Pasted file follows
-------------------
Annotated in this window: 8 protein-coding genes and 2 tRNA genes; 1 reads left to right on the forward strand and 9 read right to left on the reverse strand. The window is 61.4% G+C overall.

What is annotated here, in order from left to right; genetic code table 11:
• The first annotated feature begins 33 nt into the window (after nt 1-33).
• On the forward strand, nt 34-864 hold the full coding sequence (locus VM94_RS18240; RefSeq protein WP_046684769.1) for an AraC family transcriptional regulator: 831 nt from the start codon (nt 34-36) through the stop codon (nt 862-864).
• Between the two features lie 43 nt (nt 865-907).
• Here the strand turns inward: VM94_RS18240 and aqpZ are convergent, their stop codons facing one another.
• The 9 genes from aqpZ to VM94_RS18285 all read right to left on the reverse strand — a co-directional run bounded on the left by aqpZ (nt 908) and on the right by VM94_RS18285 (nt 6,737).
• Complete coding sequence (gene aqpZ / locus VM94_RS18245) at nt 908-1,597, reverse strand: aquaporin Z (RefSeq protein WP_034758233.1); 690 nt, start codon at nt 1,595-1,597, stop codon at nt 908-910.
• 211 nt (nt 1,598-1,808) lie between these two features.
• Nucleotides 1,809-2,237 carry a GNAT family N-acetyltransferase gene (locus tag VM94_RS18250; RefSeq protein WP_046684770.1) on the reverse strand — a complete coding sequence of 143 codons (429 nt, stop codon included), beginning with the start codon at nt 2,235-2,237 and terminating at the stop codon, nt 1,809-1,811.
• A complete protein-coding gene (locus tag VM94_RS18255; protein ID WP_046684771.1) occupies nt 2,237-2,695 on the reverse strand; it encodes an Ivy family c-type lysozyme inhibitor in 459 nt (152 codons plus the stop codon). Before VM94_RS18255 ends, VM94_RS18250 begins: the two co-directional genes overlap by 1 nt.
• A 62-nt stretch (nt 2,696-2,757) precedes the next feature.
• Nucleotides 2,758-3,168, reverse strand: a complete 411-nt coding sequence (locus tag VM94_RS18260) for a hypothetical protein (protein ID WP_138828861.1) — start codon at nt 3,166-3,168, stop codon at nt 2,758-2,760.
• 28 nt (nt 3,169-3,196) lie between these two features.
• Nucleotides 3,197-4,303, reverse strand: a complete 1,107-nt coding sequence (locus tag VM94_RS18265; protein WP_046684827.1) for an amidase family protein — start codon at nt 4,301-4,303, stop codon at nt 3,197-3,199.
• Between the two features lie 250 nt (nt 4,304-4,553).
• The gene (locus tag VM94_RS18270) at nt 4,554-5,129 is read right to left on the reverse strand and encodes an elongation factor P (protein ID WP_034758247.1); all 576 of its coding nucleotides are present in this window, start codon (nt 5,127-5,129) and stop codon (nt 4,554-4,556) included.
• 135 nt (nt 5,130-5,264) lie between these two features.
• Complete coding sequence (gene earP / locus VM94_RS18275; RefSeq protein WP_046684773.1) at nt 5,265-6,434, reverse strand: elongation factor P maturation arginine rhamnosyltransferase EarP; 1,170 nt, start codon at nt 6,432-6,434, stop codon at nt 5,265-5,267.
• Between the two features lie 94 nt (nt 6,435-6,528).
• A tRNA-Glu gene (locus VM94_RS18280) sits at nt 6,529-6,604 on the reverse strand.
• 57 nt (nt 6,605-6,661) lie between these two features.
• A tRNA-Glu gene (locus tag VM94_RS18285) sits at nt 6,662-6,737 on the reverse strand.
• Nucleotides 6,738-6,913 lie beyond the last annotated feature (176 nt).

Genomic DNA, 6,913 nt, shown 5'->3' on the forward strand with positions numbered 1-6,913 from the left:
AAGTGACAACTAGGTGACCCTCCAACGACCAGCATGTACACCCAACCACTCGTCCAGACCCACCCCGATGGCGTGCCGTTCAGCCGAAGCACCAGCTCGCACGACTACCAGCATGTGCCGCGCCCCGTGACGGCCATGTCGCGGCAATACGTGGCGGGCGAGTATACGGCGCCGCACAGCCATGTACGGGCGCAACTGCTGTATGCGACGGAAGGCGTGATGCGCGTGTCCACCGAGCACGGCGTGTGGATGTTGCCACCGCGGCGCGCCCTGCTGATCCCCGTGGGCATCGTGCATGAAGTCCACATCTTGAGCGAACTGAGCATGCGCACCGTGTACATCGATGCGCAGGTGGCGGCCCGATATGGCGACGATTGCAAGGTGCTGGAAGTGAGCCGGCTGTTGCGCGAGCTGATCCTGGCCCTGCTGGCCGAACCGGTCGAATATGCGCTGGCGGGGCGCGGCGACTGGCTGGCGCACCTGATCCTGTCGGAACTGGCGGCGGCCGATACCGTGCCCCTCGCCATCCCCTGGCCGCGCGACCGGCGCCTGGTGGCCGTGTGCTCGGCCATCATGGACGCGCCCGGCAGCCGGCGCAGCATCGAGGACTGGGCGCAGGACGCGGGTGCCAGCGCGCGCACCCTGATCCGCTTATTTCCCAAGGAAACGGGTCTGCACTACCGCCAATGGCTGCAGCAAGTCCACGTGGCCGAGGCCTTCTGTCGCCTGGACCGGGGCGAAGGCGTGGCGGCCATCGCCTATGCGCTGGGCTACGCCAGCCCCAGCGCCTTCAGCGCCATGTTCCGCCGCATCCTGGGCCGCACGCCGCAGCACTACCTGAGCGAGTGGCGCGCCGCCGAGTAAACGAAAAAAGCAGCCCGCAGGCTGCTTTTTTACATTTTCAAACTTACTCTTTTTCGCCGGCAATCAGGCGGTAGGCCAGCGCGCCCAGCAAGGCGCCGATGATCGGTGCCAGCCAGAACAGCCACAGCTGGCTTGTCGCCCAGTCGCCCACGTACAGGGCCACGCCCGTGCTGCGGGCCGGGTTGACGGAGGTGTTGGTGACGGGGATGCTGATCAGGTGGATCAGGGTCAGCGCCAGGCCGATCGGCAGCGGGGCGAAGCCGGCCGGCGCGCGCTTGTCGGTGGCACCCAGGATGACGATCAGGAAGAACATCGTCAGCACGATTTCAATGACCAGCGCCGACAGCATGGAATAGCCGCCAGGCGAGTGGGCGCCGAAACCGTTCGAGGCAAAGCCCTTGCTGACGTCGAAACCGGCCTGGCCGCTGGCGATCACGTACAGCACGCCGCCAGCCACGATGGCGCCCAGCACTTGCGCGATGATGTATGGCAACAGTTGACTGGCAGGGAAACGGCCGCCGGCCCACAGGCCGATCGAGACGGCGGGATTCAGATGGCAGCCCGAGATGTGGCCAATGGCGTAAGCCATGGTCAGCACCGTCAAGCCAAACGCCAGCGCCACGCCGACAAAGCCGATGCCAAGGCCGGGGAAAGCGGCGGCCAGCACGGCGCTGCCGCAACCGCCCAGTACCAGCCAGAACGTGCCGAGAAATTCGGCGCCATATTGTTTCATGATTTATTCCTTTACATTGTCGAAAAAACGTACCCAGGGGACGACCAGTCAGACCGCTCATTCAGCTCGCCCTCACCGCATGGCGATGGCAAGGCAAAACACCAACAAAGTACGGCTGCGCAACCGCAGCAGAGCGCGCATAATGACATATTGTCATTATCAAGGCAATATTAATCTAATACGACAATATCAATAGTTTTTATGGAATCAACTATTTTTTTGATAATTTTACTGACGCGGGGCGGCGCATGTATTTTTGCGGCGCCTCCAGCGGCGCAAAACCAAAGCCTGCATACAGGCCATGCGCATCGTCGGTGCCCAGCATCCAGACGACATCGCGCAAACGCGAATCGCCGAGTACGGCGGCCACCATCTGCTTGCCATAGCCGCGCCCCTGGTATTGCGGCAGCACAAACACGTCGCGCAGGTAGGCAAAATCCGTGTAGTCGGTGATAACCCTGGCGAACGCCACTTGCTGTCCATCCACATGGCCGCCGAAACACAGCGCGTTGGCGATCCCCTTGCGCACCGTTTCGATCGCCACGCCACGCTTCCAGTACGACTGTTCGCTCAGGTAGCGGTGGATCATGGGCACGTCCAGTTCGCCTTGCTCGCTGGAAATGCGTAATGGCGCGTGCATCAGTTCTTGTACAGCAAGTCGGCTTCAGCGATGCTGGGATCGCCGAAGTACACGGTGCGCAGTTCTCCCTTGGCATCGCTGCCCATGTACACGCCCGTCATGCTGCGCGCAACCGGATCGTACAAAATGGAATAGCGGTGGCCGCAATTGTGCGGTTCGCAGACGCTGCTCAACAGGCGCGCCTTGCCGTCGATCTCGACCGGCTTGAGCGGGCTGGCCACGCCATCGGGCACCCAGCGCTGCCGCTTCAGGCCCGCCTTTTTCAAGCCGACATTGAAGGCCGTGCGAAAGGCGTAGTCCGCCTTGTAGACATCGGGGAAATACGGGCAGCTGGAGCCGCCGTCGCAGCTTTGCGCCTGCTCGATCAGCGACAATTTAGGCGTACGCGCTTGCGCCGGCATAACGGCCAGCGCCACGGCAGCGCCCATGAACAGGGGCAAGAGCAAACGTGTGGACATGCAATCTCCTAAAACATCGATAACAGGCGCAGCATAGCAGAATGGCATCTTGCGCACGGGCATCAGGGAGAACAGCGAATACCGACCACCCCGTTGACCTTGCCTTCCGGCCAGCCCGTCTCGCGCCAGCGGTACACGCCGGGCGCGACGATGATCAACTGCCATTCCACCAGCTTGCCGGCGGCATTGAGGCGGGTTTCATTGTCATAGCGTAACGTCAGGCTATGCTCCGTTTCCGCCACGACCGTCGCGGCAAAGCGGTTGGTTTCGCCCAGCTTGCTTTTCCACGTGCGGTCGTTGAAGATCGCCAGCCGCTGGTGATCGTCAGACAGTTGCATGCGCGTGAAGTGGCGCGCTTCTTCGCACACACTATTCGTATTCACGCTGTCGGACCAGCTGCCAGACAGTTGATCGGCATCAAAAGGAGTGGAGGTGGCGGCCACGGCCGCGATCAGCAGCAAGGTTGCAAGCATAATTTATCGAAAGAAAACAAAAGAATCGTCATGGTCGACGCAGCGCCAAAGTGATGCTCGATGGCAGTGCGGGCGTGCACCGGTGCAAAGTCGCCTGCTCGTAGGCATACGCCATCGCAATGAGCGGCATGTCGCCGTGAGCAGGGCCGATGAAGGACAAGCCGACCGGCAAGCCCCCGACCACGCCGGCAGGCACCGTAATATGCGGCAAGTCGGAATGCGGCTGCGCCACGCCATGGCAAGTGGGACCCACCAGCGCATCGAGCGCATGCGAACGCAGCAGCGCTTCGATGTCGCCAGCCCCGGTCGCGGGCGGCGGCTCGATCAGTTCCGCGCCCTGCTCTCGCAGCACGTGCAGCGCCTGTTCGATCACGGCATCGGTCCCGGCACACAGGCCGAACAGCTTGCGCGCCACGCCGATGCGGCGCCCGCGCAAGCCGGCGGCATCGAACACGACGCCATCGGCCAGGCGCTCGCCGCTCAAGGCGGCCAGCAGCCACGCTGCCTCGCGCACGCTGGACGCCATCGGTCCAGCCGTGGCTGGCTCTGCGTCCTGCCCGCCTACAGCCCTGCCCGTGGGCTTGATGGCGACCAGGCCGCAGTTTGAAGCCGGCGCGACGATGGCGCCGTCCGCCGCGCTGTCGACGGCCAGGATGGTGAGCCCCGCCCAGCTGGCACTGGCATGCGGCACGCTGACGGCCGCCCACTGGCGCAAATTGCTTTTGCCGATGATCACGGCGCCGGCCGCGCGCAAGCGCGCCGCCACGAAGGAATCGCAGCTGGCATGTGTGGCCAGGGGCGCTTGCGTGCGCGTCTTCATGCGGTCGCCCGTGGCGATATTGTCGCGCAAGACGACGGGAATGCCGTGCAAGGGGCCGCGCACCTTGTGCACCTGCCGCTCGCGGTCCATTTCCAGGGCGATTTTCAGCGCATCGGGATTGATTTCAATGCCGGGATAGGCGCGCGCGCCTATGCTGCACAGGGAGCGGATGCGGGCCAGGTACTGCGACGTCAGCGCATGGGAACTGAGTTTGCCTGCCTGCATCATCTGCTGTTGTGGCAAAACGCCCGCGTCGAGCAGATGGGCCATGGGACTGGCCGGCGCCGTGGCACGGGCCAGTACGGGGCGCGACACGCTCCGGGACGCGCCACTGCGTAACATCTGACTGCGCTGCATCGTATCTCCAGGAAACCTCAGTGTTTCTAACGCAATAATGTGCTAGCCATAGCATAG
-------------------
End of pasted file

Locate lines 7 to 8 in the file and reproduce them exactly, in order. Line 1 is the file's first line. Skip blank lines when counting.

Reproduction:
• The 9 genes from aqpZ to VM94_RS18285 all read right to left on the reverse strand — a co-directional run bounded on the left by aqpZ (nt 908) and on the right by VM94_RS18285 (nt 6,737).
• Complete coding sequence (gene aqpZ / locus VM94_RS18245) at nt 908-1,597, reverse strand: aquaporin Z (RefSeq protein WP_034758233.1); 690 nt, start codon at nt 1,595-1,597, stop codon at nt 908-910.